Our hotel in Tetebatu.


A lovely building across the street from the hotel.

We were a little dubious about following a stranger further away from the hotel, but we did outnumber him, and he seemed pretty genuine. He led us uphill through bush, dense plantations and around rice paddies in a route that we couldn’t have possibly found ourselves. As we walked, he pointed out various crops and wild trees such as coffee, cacao, various fruits. Evening was fast approaching and we didn’t know how long a walk this gentleman had in mind, so we explained (a touch anxiously) that we had to be back at our hotel before dark. Fortunately, after only 15 minutes or so, we climbed one last muddy hill to reach our destination. A stunning view over rice paddies and jungle lay below us.


Beautiful. The labour that those hand-dug terraced paddies represent is staggering.


Looking the other way from our viewpoint.

We profusely thanked our impromptu tour guide. We never got his name, but gathered from our little small talk that he was local to this area, but had just returned from Malaysia, where he went for seasonal work. Once we’d taken some photos of the view, he took us back to the main road and pointed the way back to the hotel. We had an awkward moment where we wondered if we should tip the man in thanks, but he didn’t seem to expect anything, he just headed on his way.

The next day we were to have another very similar tour, as it turned out, only this one was official. Our guide was a short local with a toothy grin and an amusing turn of phrase. When showing us the Lombok chillis that the island is named for, he pronounced them “Bloody super spicy!” We walked through rice paddies and saw how the locals gathered their crop, then through some larger chilli plantations. We also had a peek inside one of the farming family’s thatched houses. It was incredibly simple, with no electricity or running water and basically no furniture, and it was far from weather-tight.


Breakfast at the hotel – a tiny portion of rubbery cold scrambled eggs and two pieces of toast.


Rice fields and their workers.


More rice fields.


A pile of freshly cut rice.


A plantation of chilis.


We walked along the narrow grassed borders around the plantations, trying not to slip into the mud.


Rice paddies and a worker.


A group photo.


A view from one of the higher fields.


Inside a farming family’s home.


The kitchen.

As we were heading back to the bus, we spotted a little girl climbing high up in a tree to gather fruit. Sandi said that it was unusual for girls to do this kind of climbing – usually it’s their brothers. They coaxed the little girl down to show us her fruit, which were strange sour cherry-like things.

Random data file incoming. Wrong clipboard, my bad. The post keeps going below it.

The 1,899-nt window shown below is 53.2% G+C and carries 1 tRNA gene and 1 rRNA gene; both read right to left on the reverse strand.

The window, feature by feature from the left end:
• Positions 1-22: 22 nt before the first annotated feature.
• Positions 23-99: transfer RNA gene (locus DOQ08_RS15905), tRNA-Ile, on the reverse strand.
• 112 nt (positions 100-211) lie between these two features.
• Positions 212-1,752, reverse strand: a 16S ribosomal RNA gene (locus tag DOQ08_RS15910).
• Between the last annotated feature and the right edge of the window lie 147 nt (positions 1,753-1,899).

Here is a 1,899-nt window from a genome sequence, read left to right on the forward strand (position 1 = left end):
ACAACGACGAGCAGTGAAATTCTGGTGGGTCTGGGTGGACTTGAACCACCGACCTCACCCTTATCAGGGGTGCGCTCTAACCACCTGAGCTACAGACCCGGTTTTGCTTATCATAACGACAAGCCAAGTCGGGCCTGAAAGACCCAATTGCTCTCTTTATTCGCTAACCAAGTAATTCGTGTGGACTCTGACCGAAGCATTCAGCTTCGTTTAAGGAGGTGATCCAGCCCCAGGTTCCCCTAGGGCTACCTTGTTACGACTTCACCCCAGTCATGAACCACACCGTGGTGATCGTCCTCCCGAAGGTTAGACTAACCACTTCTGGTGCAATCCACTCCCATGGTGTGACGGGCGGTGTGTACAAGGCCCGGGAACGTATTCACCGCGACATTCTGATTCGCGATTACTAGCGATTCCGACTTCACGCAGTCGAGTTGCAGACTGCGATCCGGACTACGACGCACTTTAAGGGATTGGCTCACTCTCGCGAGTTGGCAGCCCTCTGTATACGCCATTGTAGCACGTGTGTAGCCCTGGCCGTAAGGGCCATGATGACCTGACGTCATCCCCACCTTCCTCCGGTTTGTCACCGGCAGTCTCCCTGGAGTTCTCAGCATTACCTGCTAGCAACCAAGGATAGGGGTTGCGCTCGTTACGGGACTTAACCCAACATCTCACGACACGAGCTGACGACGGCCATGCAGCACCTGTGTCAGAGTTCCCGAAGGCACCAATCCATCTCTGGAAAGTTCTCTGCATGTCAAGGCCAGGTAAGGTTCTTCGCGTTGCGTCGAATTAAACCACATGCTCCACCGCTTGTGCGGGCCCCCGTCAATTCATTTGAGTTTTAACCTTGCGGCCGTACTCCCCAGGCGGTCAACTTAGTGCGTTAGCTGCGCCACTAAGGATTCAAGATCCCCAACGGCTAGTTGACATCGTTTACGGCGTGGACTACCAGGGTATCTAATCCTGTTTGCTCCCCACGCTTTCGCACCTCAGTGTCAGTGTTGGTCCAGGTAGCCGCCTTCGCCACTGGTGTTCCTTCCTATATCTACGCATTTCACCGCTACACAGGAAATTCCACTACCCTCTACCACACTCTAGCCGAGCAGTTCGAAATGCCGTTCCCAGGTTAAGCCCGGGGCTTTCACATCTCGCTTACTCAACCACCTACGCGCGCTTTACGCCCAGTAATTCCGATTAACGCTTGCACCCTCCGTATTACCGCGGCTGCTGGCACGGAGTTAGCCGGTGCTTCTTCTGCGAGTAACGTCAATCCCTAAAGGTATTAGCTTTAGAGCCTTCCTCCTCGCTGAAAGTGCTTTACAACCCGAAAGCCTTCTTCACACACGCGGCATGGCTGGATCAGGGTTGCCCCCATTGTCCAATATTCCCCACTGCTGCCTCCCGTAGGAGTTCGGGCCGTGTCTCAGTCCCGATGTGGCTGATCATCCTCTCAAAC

Can you see her?

Once we finished our country walk, we hopped back on the bus and headed to a village of local Sasak people. The people of this village were known for their weaving skills, so we were here to see them in action. The buildings of the village were plain but sturdy, much more comfortable than the farmers’ hut we saw earlier. One of the gentlemen of the village took us on a stroll through the village, where we saw many women of different ages sitting on their porches, busily clattering away on wooden looms. It was impressive, those are some very skilled ladies!


The street outside the Sasak village.



The entrance to the village.


Our village guide leading us down one of their internal streets.


…and down alleys.


The village well – I think their only source of fresh water.


Hanks of freshly dyed cotton drying.


One of the oldest weavers of the village.


Our guide showing us a cloth in progress on an unattended loom.

We were subsequently ushered into a display room draped with hundreds of gorgeous brightly coloured cloths and scarves. In the middle of this room were set some long dining tables, and a banquet table laden with our lunch, cooked by other villagers. The food was AMAZING. We spent the meal admiring the scarves, and in the end I purchased a lovely bright pink and gold one.


Finished cloths in the showroom.


Our lunch tables.


DSCF0562 Some cloths up close.


Lunch! Pictured: veges with peanut sauce, veges with cooconut, spinach with tomato sauce, egg curry, fried chicken, jackfruit curry, fried vegetables and tofu and of course prawn crackers.


After lunch we boarded our bus once more and set off on a fairly long drive to our accommodation for the night. The variety of landscapes we passed through was pretty amazing – from lush green rural fields to dry safari-like areas, to hilly forests. En route we had one stop at an East coast beach to stretch our legs and take in the view. A car-load of Javanese guys were stopped at the same time, and they were all over us wanting to take photos with our group. They made me a bit uncomfortable to be honest, so I stayed clear.

Our hotel for the evening was in Senaru high in the hills, with a magnificent view over a forest and toward some volcanoes. Once darkness fell, we could clearly see a red lava-like glow on the slope of the largest mountain. Sandi explained that  it was actually a seasonal forest fire, and nothing to worry about. We were told to be wary of the monkeys of the area and not leave any belongings outside. I did a tiny bit of yoga on the little balcony outside our room during our free time before dinner, but soon gave up because of the mosquitos.

Dinner at the hotel restaurant was very nice, and quite reasonably priced. I had nasi campur (25,000 rupiah) and a spicy fried fish (40,000 rupiah). So far, food in Lombok was proving better than that we had in Bali.


Looking down from our room over the hotel garden.


View towards the mountains. I think one of them is Mt Rinjani.

2014 Bali and Lombok: Candidasa and Thereabouts

Hello! Are you new to this blog? You might like to start reading here, for a bit of explanation. Or, you could check out my All Posts page to see where you are in the story.